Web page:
NASA's Earth Science Enterprise funded this research as part of its mission to understand and protect our home planet by studying the primary causes of climate variability, including trends in solar radiation that may be a factor in global climate change.
Oh and don't forget, there is also the problem of soot:
A team of researchers, led by NASA and Columbia University scientists, found airborne, microscopic, black-carbon (soot) particles are even more plentiful around the world, and contribute more to climate change, than was previously assumed by the Intergovernmental Panel of Climate Change (IPCC). The researchers concluded if these soot particles are not reduced, at least as rapidly as light-colored pollutants, the world could warm more quickly.............The researchers found the amount of sunlight absorbed by soot was two-to-four times larger than previously assumed. This larger absorption is due in part to the way the tiny carbon particles are incorporated inside other larger particles: absorption is increased by light rays bouncing around inside the larger particle. According to the researchers, the larger absorption is attributable also to previous underestimates of the amount of soot in the atmosphere. The net result is soot contributes about twice as much to warming the world as had been estimated by the IPCC. Black carbon or soot is generated from traffic, industrial pollution, outdoor fires and household burning of coal and biomass fuels. Soot is a product of incomplete combustion, especially of diesel fuels, biofuels, coal and outdoor biomass burning. Emissions are large in areas where cooking and heating are done with wood, field residue, cow dung and coal, at a low temperature that does not allow for complete combustion. The resulting soot particles absorb sunlight, just as dark pavement becomes hotter than light pavement.
So now you've got it haven't you, all these problems mean that things are going to warm up a bit aren't they? Well no, and here Joerg really has a point, the answer must surely be: it depends. For starters the global climate is subject to long term changes which we don't really understand. But secondly, and more interestingly in the present context, all this warming could be a prelude, via it's effect on gulf stream irrigation, to a significant cooling - at least in Europe:
The Arctic ice cap will melt completely within the next century if carbon dioxide emissions continue to heat the Earth's atmosphere at current rates, according to an international study. "Since 1978, the ice cap has shrunk by nearly 3 or 4 per cent per decade. At the turn of the century there will be no more ice at the North Pole in summer," one of the study's authors, Professor Ola Johannessen, said. "If the CO2 emissions continue to accelerate, that may occur sooner, but if we cut them back the process will be slowed," Professor Johannessen of the Nansen research institute in Bergen, Norway said. Observations of the Arctic by satellite show that the polar ice cap has shrunk by one million square kilometres over the last 20 years and is only six million square kilometres in the summer. According to Professor Johannessen, the total melting of the ice cap would set free a massive flow of cold water, which would strongly reduce warm surface ocean currents such as the Gulf Stream. The Gulf Stream is the reason behind Europe's temperate climate and a reduction in its influence would have serious consequences for climate and the ecosystem in the continent. However Professor Johannessen also said that contrary to received wisdom, a melting of the ice cap would not entail a rise in the level of the oceans. "Because the ice cap is already in the water when it is melting, you are not adding any mass," he said. "Only precipitation, discharge from rivers and the melting of glaciers can cause the water to rise," he said. He added that the disappearance of the Arctic ice cap would benefit maritime transport as it would create a new northern shipping route along Russia's northern coast which could save some 10 days in journey time between Europe and Japan. Ironically, the expanded ocean would also help absorb the carbon dioxide emissions which caused the ice cap to disappear in the first place. "The ocean will play a major role in absorbing CO2. Out of the seven gigatonnes of CO2 that we emit today, the ocean is absorbing 2.5 tonnes just naturally. The bigger the ocean is, the more CO2 it will be able to absorb," Professor Johannessen said.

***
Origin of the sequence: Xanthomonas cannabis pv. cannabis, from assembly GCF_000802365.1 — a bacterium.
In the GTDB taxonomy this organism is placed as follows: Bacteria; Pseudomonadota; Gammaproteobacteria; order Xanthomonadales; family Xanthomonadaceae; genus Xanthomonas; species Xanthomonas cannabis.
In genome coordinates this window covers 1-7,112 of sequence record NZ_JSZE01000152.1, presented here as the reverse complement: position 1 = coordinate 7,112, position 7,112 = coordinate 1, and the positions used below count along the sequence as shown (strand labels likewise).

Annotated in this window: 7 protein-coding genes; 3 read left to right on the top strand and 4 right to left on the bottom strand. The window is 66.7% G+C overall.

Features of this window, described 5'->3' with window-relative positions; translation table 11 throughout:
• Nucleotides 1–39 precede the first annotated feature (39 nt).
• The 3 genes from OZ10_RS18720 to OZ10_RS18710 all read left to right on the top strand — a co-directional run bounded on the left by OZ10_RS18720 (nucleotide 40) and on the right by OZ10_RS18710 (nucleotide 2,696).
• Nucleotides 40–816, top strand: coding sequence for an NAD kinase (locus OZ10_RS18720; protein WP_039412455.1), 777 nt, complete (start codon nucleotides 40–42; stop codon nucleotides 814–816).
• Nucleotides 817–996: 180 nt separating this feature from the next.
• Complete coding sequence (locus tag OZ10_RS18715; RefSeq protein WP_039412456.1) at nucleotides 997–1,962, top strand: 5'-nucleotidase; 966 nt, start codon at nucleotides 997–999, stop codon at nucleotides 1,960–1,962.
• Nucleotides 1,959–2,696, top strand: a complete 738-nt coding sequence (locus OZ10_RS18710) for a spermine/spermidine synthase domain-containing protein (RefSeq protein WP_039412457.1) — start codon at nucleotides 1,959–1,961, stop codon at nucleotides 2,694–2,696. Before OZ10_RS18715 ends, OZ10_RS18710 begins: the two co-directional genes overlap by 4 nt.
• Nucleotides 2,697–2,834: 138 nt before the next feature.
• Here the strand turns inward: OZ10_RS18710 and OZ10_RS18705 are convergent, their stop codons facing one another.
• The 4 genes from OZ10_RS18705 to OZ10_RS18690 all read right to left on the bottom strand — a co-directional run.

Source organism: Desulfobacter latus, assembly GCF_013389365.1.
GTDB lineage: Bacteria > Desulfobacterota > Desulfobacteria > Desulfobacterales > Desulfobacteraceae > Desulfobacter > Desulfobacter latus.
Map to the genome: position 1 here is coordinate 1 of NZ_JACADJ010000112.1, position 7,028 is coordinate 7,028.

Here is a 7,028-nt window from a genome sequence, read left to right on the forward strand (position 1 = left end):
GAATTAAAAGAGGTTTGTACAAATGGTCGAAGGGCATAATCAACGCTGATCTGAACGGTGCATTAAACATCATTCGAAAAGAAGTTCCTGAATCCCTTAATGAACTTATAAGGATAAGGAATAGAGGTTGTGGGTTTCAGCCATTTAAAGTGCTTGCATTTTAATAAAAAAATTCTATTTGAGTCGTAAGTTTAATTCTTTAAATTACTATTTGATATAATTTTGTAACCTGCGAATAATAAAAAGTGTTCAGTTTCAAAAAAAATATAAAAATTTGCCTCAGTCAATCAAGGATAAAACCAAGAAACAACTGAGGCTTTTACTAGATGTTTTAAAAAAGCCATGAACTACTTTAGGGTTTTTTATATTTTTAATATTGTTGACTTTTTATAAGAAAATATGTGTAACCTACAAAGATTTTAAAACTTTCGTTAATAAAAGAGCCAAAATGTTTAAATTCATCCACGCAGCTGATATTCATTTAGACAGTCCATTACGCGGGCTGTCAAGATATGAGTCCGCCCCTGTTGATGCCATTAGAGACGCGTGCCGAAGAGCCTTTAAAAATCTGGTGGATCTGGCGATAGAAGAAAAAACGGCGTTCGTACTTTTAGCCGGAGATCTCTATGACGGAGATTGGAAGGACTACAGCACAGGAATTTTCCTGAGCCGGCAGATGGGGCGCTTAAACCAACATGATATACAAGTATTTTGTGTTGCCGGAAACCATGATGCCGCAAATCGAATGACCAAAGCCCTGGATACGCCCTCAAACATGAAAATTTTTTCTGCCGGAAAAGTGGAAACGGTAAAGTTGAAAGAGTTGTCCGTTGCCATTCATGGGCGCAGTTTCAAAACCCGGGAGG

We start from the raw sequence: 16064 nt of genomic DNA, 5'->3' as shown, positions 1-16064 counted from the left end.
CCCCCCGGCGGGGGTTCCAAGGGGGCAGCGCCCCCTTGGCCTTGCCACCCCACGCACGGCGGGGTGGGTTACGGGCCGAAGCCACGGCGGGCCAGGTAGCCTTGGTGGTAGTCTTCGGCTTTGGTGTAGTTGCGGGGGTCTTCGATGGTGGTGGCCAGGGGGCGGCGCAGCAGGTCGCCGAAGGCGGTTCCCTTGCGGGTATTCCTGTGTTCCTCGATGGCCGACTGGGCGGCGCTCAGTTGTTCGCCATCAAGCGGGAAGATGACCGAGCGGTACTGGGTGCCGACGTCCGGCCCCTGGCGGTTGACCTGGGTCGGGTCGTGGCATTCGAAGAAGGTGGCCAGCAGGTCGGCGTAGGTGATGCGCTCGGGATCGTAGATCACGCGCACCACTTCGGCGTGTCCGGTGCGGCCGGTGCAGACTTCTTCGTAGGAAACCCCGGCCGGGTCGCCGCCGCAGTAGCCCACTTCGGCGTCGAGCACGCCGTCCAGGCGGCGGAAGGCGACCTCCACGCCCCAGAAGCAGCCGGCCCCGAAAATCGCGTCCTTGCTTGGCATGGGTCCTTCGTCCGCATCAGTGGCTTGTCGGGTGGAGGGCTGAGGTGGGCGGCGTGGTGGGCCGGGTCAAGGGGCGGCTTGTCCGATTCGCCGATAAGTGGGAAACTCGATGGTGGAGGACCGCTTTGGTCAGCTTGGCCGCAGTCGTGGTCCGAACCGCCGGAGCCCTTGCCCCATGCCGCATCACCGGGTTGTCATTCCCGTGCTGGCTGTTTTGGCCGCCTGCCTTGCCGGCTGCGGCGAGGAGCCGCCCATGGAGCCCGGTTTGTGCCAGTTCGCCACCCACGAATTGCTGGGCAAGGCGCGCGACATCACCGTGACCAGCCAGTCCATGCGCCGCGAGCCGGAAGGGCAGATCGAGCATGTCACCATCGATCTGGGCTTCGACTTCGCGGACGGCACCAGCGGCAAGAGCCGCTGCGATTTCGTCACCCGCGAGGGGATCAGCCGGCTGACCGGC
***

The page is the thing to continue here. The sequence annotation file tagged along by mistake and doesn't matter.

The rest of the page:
Source: ABC News Online
So there we have it, we're either going up or going down, the least likely option is, it seems, that we stay where we actually are. If you want the original Johannessen paper you can find it here, and if you want a really good read on this and other topics you could start with William Calvin's A Brain For All Seasons.
Phew, this has been a hot post, so I think I'll end up with a nice British wine, a cool glass of Hereford white perhaps, or maybe something Scottish now I learn the gulf stream may be in danger.